Jacob Campos, who has been described as a rising star in the band world, didn’t let the pandemic stop him from introducing his band program to elementary and middle school students. He created a drive-through Band Safari that allowed parents and students to see different “safari exhibits” — instrument sections with Franklin High School band members dressed in animal print clothing and playing tunes along the route. Prospective band students were introduced to each instrument in a unique and fun way.
Another drive-through event that Campos spearheaded was a Halloween event where the “elementary students from all of our cluster schools watched our students perform Halloween music while parents handed out candy,” he said. “We had a massive audience, so much so that we accidentally shut down traffice to our school for a mile and a half in both directions. We may have advertised our trick-or-treat event too well!”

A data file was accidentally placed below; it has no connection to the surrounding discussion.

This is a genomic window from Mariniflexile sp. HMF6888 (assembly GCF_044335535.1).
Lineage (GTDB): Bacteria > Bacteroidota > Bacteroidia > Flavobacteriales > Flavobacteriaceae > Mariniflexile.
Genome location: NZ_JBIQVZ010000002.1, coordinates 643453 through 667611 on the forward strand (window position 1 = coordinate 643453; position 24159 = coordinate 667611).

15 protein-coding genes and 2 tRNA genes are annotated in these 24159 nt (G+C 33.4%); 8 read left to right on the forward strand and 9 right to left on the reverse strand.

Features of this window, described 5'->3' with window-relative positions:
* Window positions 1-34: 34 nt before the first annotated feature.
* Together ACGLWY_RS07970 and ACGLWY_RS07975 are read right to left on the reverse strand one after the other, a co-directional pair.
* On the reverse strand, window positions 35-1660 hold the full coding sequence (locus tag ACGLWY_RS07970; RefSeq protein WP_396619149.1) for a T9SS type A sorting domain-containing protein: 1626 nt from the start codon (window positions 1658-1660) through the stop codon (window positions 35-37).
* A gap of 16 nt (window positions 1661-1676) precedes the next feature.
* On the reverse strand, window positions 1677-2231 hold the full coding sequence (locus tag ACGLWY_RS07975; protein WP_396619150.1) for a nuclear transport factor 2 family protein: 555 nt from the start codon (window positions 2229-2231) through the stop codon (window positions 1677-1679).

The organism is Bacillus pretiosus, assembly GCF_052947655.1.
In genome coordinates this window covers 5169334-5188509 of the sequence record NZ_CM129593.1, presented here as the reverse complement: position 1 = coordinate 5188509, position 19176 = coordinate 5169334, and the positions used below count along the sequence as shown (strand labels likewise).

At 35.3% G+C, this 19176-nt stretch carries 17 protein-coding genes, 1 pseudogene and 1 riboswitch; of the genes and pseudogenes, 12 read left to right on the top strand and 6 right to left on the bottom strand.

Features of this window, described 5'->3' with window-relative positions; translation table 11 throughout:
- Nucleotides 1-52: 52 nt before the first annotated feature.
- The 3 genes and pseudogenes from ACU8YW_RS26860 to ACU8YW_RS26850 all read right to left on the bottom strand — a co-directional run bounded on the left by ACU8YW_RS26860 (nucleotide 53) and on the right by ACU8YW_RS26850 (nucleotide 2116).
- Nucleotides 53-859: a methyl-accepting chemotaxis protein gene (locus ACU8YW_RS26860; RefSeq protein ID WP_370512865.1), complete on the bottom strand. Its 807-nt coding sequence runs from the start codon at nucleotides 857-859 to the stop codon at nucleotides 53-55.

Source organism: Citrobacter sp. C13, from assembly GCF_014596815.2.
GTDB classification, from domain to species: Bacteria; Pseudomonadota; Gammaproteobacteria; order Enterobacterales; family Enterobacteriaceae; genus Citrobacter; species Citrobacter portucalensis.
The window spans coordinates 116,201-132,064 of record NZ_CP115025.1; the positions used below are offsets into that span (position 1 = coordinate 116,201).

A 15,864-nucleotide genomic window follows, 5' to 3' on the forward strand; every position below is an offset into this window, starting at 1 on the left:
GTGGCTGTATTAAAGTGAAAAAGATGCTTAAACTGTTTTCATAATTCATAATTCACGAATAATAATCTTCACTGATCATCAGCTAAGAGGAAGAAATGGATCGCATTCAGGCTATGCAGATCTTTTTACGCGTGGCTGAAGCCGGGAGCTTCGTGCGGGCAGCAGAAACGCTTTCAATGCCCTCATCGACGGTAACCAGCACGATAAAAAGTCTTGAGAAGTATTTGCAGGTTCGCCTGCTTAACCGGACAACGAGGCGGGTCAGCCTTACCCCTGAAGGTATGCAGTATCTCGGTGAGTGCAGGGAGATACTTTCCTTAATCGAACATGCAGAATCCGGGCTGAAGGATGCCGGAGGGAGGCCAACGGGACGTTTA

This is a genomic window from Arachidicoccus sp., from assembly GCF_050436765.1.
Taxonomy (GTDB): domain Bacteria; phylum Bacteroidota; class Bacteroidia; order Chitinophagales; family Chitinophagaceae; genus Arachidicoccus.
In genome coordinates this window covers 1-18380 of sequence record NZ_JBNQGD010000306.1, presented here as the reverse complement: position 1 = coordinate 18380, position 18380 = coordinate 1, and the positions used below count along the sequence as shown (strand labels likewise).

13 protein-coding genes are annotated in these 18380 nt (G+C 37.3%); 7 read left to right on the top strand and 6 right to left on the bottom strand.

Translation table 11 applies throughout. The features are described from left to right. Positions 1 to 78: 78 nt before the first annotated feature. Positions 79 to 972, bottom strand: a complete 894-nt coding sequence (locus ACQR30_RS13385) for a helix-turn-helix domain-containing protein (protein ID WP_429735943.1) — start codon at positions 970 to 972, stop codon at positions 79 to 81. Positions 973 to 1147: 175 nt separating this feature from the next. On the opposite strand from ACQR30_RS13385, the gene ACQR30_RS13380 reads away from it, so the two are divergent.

When all performance opportunities were cancelled because of the coronavirus, Campos organized “march-a-thons” where his band students performed for the local community. “We took our marching program and turned it into a Macy’s Parade-like performance to take on the road to several of our neighborhoods,” he explained. “We met with city officials and HOAs (home owners associations) to plan safe, socially distanced events. We also stopped in front of several veterans’ homes to honor them by performing their military branch tunes.”
In one of Campos’ “40 Under 40” nomination letters, a colleague wrote, “Like finding a path through a maze, Jacob worked tirelessly to create a plan for rehearsals that would continue to develop the fundamental and pedagogic skills required for excellent student musicianship, while demonstrating great care for students’ social and emotional learning and their physical health in a global pandemic.”